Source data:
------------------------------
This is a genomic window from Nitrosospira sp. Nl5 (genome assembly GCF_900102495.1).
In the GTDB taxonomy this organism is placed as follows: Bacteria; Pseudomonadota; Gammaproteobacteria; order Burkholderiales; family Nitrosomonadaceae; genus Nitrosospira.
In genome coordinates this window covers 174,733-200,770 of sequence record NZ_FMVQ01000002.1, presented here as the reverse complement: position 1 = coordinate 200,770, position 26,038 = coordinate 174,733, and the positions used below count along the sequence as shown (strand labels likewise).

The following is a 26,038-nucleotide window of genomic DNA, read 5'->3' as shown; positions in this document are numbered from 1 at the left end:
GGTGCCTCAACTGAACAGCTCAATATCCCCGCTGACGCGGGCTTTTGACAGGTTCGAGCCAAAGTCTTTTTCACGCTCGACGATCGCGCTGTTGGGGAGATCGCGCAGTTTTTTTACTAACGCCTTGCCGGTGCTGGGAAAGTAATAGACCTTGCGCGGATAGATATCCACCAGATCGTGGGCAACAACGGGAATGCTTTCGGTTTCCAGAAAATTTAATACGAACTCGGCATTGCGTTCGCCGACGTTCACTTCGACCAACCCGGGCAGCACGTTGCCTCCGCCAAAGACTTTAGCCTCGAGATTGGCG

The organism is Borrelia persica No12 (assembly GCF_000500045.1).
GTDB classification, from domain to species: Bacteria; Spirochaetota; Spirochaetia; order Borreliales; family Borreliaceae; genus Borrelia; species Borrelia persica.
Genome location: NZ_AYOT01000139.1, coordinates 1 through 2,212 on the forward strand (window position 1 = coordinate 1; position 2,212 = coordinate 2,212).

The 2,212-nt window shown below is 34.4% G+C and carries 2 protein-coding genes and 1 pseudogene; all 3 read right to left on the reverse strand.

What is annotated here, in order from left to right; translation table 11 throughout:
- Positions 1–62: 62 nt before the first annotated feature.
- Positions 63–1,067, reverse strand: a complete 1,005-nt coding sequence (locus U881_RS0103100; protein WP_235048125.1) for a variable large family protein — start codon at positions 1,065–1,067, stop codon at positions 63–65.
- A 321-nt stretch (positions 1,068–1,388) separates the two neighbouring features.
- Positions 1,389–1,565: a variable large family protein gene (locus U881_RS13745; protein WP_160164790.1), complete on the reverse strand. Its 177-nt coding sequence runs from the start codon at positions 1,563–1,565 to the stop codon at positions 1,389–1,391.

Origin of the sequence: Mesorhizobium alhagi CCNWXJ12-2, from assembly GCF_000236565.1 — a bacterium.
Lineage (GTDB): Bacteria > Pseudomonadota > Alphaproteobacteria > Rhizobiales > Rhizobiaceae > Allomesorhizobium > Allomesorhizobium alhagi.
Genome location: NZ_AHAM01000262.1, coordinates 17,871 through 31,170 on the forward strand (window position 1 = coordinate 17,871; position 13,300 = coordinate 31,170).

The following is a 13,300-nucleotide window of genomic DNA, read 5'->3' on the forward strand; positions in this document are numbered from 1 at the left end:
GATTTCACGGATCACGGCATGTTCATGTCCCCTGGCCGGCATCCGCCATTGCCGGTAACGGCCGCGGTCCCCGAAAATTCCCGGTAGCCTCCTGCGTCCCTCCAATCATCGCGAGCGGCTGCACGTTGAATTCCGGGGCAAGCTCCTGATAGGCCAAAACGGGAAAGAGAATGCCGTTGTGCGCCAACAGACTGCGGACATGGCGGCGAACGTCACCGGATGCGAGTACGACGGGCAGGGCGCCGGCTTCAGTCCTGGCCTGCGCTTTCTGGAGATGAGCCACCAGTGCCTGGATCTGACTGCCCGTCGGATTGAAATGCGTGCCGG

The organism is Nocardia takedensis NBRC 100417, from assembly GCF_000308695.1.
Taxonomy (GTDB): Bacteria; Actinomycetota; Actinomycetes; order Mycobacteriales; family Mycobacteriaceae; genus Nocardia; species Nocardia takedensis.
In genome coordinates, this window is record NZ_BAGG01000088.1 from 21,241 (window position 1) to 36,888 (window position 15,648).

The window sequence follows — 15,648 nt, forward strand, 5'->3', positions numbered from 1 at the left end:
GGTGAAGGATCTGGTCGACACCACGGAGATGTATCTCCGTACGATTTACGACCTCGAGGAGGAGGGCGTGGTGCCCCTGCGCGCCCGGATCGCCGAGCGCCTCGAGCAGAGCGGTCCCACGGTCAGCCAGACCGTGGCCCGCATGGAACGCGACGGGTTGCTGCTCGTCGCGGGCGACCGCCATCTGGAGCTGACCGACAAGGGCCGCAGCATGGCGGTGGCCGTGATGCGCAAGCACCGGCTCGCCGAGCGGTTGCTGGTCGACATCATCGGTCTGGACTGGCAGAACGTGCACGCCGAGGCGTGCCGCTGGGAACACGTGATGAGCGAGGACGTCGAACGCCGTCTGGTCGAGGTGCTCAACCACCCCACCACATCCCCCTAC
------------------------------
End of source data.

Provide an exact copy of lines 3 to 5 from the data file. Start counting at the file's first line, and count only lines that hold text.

In genome coordinates this window covers 174,733-200,770 of sequence record NZ_FMVQ01000002.1, presented here as the reverse complement: position 1 = coordinate 200,770, position 26,038 = coordinate 174,733, and the positions used below count along the sequence as shown (strand labels likewise).

The following is a 26,038-nucleotide window of genomic DNA, read 5'->3' as shown; positions in this document are numbered from 1 at the left end:
GGTGCCTCAACTGAACAGCTCAATATCCCCGCTGACGCGGGCTTTTGACAGGTTCGAGCCAAAGTCTTTTTCACGCTCGACGATCGCGCTGTTGGGGAGATCGCGCAGTTTTTTTACTAACGCCTTGCCGGTGCTGGGAAAGTAATAGACCTTGCGCGGATAGATATCCACCAGATCGTGGGCAACAACGGGAATGCTTTCGGTTTCCAGAAAATTTAATACGAACTCGGCATTGCGTTCGCCGACGTTCACTTCGACCAACCCGGGCAGCACGTTGCCTCCGCCAAAGACTTTAGCCTCGAGATTGGCG